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Silly u-substitution mistake happening somewhere

  1. Sep 17, 2009 #1
    1. The problem statement, all variables and given/known data

    [tex]\int[/tex][tex]\frac{sin(2x)}{1+cos(x)^2}[/tex]


    2. Relevant equations
    None?



    3. The attempt at a solution

    I know I can use a trig identity to end up with a numerator of -- 2sin(x)cos(x)

    So:


    [tex]\int[/tex][tex]\frac{2sin(x)cos(x)}{1+cos(x)^2}[/tex]



    I am using u=1+cos(x)^2 and du=-2sin(x)dx

    Substitute in and I end up with

    [tex]\int[/tex][tex]\frac{-cos(x)}{u}[/tex]du

    And that's where I hit a wall, because I still have a cos(x) in there. Anyone willing to offer hints on this one? Thanks much!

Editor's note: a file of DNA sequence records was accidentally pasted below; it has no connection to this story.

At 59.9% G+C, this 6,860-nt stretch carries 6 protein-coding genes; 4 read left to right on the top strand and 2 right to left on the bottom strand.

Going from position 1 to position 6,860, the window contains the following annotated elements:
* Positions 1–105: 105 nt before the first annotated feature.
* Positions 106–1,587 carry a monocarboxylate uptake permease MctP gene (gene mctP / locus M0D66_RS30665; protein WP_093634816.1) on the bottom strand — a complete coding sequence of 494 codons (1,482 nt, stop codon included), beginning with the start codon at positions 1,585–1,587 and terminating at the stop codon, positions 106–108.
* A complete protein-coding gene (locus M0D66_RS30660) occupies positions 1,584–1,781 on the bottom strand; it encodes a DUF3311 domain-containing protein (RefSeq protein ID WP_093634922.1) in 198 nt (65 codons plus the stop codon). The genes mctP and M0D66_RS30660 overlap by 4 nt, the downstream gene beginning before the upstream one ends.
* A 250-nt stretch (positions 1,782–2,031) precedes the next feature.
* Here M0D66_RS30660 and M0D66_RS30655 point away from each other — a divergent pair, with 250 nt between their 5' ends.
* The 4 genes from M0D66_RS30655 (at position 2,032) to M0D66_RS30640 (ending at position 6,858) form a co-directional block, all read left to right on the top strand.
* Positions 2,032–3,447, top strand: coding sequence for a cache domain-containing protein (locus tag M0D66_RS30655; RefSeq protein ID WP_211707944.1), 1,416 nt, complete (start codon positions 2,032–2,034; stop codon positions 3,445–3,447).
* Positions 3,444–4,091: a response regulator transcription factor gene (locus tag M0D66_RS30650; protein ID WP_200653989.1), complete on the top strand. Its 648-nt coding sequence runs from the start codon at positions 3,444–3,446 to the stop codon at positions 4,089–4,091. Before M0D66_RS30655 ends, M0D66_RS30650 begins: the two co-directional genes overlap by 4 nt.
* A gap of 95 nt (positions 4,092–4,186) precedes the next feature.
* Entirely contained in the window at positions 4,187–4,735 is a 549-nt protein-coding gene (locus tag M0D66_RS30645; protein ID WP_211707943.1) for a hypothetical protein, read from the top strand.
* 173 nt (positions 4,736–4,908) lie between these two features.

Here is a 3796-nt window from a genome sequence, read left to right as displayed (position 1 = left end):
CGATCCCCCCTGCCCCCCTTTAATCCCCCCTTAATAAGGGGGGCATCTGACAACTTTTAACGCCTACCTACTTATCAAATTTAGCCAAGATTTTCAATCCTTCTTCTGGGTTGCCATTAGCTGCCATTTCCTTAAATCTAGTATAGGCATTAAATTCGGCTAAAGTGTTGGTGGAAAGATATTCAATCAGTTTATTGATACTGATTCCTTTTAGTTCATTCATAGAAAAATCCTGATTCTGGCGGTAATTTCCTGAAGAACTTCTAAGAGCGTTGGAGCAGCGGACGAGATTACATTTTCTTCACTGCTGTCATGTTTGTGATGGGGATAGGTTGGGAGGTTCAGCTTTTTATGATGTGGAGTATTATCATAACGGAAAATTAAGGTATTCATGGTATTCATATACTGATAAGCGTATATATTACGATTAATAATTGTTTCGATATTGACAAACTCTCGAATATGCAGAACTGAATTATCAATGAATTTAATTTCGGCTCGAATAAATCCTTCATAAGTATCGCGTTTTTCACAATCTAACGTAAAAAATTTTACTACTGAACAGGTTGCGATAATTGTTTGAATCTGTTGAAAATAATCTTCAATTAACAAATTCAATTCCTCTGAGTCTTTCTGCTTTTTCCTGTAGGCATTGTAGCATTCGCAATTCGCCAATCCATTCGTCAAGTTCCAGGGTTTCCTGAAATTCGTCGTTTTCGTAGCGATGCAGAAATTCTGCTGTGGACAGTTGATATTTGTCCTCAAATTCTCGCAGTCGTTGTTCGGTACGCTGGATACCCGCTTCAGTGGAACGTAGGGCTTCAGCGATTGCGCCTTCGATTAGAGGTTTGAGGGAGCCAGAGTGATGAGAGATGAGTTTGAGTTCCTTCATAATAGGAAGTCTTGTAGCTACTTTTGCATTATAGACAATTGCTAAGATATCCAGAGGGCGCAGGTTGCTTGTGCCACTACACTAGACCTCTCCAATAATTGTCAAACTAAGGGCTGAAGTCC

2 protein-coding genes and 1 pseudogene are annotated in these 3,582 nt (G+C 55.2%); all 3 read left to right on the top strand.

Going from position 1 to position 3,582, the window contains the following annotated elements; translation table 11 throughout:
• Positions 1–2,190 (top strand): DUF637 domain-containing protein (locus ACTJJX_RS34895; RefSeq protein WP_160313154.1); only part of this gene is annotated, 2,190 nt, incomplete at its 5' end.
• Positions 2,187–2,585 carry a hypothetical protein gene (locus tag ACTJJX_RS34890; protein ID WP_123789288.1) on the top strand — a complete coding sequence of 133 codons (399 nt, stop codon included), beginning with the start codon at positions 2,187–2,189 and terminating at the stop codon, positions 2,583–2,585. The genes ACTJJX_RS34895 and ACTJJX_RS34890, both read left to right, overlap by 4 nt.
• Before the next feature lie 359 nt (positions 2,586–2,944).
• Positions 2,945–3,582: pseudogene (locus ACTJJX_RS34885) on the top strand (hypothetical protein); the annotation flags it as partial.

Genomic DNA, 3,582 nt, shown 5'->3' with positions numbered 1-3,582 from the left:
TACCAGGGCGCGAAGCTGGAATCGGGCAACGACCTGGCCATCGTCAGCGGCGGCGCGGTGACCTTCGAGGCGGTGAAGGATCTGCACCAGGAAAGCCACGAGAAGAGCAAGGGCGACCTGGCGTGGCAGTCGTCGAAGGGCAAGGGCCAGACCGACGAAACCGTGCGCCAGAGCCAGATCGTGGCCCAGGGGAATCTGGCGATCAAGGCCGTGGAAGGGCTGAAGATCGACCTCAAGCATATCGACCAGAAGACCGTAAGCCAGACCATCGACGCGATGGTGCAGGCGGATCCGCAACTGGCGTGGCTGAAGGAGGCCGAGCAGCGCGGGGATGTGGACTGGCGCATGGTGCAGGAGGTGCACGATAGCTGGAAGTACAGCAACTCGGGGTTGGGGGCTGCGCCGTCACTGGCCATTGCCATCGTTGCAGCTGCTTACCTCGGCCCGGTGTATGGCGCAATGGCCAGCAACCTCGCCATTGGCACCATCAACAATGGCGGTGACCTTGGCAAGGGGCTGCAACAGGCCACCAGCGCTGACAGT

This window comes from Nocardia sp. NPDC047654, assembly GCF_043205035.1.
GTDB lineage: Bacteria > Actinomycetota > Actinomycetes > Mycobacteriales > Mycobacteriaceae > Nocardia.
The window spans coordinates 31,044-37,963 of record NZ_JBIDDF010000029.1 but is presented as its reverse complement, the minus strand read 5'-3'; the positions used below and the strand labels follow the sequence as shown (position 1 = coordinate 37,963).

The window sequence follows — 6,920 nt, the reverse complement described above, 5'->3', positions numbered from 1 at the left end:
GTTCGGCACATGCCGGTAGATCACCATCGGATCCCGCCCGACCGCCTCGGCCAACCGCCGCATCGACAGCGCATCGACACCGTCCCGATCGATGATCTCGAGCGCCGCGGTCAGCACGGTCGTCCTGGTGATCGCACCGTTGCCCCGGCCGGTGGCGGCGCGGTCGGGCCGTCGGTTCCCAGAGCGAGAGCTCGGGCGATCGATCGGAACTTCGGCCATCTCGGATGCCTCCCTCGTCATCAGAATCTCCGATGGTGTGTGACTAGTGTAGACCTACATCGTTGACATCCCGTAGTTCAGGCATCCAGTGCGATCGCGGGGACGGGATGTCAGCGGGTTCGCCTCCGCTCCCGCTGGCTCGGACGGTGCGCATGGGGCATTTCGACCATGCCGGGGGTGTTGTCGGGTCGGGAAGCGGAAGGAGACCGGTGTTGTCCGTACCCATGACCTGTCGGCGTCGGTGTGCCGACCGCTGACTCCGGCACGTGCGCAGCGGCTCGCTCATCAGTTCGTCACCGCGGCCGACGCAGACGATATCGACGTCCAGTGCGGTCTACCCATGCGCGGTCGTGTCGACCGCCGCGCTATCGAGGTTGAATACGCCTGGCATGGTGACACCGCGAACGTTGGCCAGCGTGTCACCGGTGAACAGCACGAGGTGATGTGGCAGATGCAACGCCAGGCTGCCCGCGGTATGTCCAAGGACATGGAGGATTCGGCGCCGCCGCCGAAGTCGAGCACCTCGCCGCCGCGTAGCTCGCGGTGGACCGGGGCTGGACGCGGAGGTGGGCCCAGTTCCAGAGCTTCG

2. jcsd
  3. Sep 17, 2009 #2

    Kurdt

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    Staff Emeritus
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    Gold Member

    Try [itex]u=cos^2(x)[/itex].
     
  4. Sep 17, 2009 #3
    Oh man, that would make sense... Gah, thankyou :)
     
  5. Sep 17, 2009 #4
    If [itex]u=1+\cos^2(x)[/itex] then [itex]du \neq -2\sin(x)\;dx[/itex]

    It would be [itex]du=-2\sin(x)\cos(x)\;dx[/itex]

    --Elucidus
     
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